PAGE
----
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Vox MV50 Series

Guitar Amplifiers By Paul White
Published December 2017

Vox MV50 Series Guitar Amplifiers

The designers at Vox must have had one of those ‘just because we can’ moments when they dreamed up the MV50 Series of amplifiers — we’ve all seen ‘lunchbox’ amplifier heads, but if you had to put your lunch in one of these you’d probably starve within a couple of days! Little larger than many stompboxes, these tiny amps are built into tough metal enclosures and run from an external PSU (which is, at least, rather more robust than most of the wall-warts and carpet carbuncles we come across). The PSU has a separate mains lead so doesn’t clog up your power strip, though it has one of those clover-leaf connectors rather than an IEC plug, so you’ll need to remember to take the right cable to a gig.

Although the outward appearance and underlying technology are the same, there are three different amps in the series (the AC, the Clean and the Rock), each with a different voice. But there’s no modelling going on: the preamp stage is all analogue, combining solid-state components with Korg’s new ‘flat’ 6P1 Nutube triode valve, which is fitted via a socketed connector to allow replacement if needed. A 50W Class-D power amplifier makes the small form factor possible. There’s a helpful power percentage meter on the front panel, and while the number of controls may seem limited, there’s actually everything you need to get a great sound.

Vox MV50 Series Guitar AmplifiersA rear-panel switch acts as a Standby power switch and there’s also a switchable Eco mode that puts the amp to sleep if left unused for about 15 minutes. There’s a speaker impedance selector on two of the models (4Ω, 8Ω or 16Ω), which means most speaker cabinets will be happy to be fed by them (the MV50 Clean model has a three-way power setting instead). There’s also an EQ switch to add a little low end when using the amps with smaller speaker cabinets. Because of the size, as well as the usual live and studio uses, it would be well worth considering one of these amps as a backup in case your main amp fails — though it’s possible you’ll find that you prefer the sound of the MV50 to your regular amp!

A headphone/line output with speaker emulation doesn’t mute the speaker feed — so you could use it with the speaker disconnected for silent recording, or could conceivably use it live to feed a mixing desk at the same time as a speaker, allowing the FOH engineer to apply further effects as needed.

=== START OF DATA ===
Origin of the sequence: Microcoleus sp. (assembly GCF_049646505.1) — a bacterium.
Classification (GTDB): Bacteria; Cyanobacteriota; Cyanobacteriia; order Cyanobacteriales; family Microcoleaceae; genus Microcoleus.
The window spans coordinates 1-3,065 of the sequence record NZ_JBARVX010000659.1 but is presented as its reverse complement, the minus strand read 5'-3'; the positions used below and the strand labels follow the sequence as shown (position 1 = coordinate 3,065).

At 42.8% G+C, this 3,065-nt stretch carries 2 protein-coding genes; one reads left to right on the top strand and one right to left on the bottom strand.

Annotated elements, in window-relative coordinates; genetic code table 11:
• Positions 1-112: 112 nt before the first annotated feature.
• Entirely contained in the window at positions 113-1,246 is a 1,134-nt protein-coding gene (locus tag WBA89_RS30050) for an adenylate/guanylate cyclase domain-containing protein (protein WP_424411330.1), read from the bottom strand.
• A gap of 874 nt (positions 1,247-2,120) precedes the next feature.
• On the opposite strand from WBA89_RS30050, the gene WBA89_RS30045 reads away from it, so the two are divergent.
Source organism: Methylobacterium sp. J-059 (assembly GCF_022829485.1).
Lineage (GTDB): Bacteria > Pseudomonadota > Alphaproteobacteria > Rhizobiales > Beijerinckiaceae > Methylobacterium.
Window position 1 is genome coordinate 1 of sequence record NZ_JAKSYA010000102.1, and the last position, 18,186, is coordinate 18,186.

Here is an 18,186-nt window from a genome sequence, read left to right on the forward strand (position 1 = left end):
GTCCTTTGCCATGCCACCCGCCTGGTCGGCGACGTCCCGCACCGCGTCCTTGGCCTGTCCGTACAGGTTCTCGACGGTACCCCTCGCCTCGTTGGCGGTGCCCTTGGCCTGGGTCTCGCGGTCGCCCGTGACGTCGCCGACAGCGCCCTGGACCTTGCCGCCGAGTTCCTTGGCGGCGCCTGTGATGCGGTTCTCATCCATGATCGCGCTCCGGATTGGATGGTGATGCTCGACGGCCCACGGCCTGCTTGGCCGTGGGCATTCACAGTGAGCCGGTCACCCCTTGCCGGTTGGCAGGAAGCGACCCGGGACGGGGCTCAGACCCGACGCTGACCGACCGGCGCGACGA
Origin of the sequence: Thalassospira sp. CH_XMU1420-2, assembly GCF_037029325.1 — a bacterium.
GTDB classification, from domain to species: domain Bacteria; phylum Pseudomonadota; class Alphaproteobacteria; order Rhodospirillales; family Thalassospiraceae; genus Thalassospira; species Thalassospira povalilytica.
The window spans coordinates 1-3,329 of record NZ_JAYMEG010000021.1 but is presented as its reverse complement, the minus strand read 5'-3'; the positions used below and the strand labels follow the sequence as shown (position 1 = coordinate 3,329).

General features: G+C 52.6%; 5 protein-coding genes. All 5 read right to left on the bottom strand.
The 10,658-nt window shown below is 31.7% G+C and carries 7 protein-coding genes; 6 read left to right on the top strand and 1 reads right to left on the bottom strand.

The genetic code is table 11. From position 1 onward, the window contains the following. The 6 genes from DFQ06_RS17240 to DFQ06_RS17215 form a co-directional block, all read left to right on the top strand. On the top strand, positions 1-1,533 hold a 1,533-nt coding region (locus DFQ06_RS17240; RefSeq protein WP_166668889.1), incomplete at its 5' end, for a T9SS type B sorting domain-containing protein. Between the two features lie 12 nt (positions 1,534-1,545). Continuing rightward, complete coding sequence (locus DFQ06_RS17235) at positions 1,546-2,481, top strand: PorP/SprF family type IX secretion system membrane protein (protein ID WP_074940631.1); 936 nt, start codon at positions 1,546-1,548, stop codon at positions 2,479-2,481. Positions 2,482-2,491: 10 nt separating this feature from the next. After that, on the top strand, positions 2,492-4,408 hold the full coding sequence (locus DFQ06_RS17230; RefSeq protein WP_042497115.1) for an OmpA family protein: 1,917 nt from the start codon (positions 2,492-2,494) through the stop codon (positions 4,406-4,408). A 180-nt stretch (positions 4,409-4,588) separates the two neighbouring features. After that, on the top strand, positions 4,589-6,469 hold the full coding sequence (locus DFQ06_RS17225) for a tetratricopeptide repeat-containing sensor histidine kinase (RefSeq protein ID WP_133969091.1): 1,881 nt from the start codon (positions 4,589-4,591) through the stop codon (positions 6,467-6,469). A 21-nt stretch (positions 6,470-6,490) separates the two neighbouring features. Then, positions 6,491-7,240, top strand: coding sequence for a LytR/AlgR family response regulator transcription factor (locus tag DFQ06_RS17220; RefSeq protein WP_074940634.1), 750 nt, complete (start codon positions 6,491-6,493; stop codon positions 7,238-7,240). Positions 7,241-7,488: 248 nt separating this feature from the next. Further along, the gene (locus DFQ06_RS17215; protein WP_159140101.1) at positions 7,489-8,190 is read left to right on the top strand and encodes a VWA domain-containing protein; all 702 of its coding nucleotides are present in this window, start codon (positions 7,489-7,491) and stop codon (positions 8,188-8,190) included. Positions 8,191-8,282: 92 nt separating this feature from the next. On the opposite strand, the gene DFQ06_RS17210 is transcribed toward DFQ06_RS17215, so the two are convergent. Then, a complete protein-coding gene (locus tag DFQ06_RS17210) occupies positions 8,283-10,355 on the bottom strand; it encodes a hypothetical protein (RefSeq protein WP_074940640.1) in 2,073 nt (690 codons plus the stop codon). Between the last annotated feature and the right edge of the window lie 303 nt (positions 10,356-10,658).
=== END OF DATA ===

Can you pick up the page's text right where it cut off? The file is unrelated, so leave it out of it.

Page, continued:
The only real drawbacks are that these amps don’t include reverb and have no effects loop, and that might limit your processing options when gigging. In practical terms, if you want to add reverb or delay for live performance without doing so on the PA desk, you’ll need to run the amp clean and get your filth from pedals. In the studio, of course, you can add delay-based effects after recording.

I have to admit that my favourite of the three amps is the MV50 AC, which serves up chiming cleans imbued with that characteristic Voxy jangle, lovely touch-sensitive blues tones, and plenty of overdrive when the gain is turned up full. There are only three controls — Gain, Volume and Tone — but that Tone knob has a long reach, with the middle of the range sounding pretty ‘dialled in’ to me. You may need to add pedals if you’re after a Brian May tone, but with the gain up full it isn’t far off. Does it sound like an AC30? It’s hard to tell exactly — I’ve had a couple of AC30 Top Boost amps over the years, and by the time you wind them up to their sweet spot, the volume is punishing! But it is fair to say that the MV50 AC sounds the way I always wanted my old AC30s to sound when playing at sensible volumes.

The MV50 Clean is perhaps an amp for the pedal lover, as it stays true to its name no matter how far up you crank the volume control, only showing a hint of breakup when pushed really hard. There’s no separate Gain control, but you do get separate Bass and Treble controls plus that three-way power switch. Clearly, the sound is Fender-inspired, and as a pedal platform the amp does a great job; the two tone controls give you a little more tonal range to work with.

Vox MV50 Series Guitar AmplifiersLastly, we have the MV50 Rock, which follows the same control layout as the MV50 AC but is voiced to deliver more of a Marshall-type Brit rock tonality, with little respect for clean headroom. It also has more gain available than the MV50 AC and the sound only approaches cleanish on the very lowest gain settings. Crank up the gain and you’re into instant rock gratification with a generally fatter, more grinding tonality than the MV50 AC. Both the MV50 AC and MV50 Rock respond well to your guitar volume controls.

Though you can use these amps with any suitable extension speaker, Vox offer a ported eight-inch cabinet, the BC108, that’s specifically designed to be used with these amps. One of these didn’t come with the review amps, though, so I conducted my tests with a 1x12 Celestion Greenback-loaded, open-back cabinet, and found both the volume and the tonality well up to the task of serious pub gigging or studio work. The analogue front end manages to make them both sound and, importantly, feel like a valve amp — and that Class-D power section can go mighty loud.

I like the idea of using the MV50 AC in the studio, where you can add effects such as delay, chorus or reverb in your DAW, and you also have the choice of DI’ing, miking, or both at once. That particular amp can do both clean and dirty sounds, making it particularly flexible. All the amps sound great at low volumes too, which is such an important consideration for the typical home studio. I’d gladly pay a bit more for a slightly larger box with a built-in reverb, but these little amps are just too cute to resist — in fact, I think I’ve just talked myself into buying the MV50 AC!

£199 each including VAT.

$199.99 each.